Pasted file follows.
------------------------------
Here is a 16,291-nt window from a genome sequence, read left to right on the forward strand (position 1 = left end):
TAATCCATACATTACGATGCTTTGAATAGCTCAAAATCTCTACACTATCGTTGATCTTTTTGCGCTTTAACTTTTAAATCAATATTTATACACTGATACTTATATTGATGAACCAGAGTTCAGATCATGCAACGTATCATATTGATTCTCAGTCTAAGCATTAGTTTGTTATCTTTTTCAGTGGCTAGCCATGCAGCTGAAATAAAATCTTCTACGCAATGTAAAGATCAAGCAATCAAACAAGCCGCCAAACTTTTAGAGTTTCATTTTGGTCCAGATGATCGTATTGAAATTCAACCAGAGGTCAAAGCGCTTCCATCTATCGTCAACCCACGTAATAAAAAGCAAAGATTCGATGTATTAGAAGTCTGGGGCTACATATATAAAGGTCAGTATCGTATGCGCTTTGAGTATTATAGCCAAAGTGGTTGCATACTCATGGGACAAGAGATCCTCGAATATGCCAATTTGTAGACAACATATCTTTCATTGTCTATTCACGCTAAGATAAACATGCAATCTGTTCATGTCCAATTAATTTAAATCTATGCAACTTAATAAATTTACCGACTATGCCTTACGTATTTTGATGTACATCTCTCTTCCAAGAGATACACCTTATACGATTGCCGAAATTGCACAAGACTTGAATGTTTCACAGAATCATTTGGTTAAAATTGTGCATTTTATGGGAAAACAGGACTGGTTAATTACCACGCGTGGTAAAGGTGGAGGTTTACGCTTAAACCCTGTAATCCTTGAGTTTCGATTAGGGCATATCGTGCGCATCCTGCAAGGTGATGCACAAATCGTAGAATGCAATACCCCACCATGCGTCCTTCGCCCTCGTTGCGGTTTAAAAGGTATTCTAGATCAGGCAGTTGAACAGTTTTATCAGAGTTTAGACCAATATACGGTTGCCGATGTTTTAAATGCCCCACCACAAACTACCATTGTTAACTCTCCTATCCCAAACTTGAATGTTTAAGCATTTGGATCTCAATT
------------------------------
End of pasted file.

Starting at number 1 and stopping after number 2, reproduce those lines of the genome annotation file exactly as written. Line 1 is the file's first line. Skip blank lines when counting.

Here is a 16,291-nt window from a genome sequence, read left to right on the forward strand (position 1 = left end):
TAATCCATACATTACGATGCTTTGAATAGCTCAAAATCTCTACACTATCGTTGATCTTTTTGCGCTTTAACTTTTAAATCAATATTTATACACTGATACTTATATTGATGAACCAGAGTTCAGATCATGCAACGTATCATATTGATTCTCAGTCTAAGCATTAGTTTGTTATCTTTTTCAGTGGCTAGCCATGCAGCTGAAATAAAATCTTCTACGCAATGTAAAGATCAAGCAATCAAACAAGCCGCCAAACTTTTAGAGTTTCATTTTGGTCCAGATGATCGTATTGAAATTCAACCAGAGGTCAAAGCGCTTCCATCTATCGTCAACCCACGTAATAAAAAGCAAAGATTCGATGTATTAGAAGTCTGGGGCTACATATATAAAGGTCAGTATCGTATGCGCTTTGAGTATTATAGCCAAAGTGGTTGCATACTCATGGGACAAGAGATCCTCGAATATGCCAATTTGTAGACAACATATCTTTCATTGTCTATTCACGCTAAGATAAACATGCAATCTGTTCATGTCCAATTAATTTAAATCTATGCAACTTAATAAATTTACCGACTATGCCTTACGTATTTTGATGTACATCTCTCTTCCAAGAGATACACCTTATACGATTGCCGAAATTGCACAAGACTTGAATGTTTCACAGAATCATTTGGTTAAAATTGTGCATTTTATGGGAAAACAGGACTGGTTAATTACCACGCGTGGTAAAGGTGGAGGTTTACGCTTAAACCCTGTAATCCTTGAGTTTCGATTAGGGCATATCGTGCGCATCCTGCAAGGTGATGCACAAATCGTAGAATGCAATACCCCACCATGCGTCCTTCGCCCTCGTTGCGGTTTAAAAGGTATTCTAGATCAGGCAGTTGAACAGTTTTATCAGAGTTTAGACCAATATACGGTTGCCGATGTTTTAAATGCCCCACCACAAACTACCATTGTTAACTCTCCTATCCCAAACTTGAATGTTTAAGCATTTGGATCTCAATT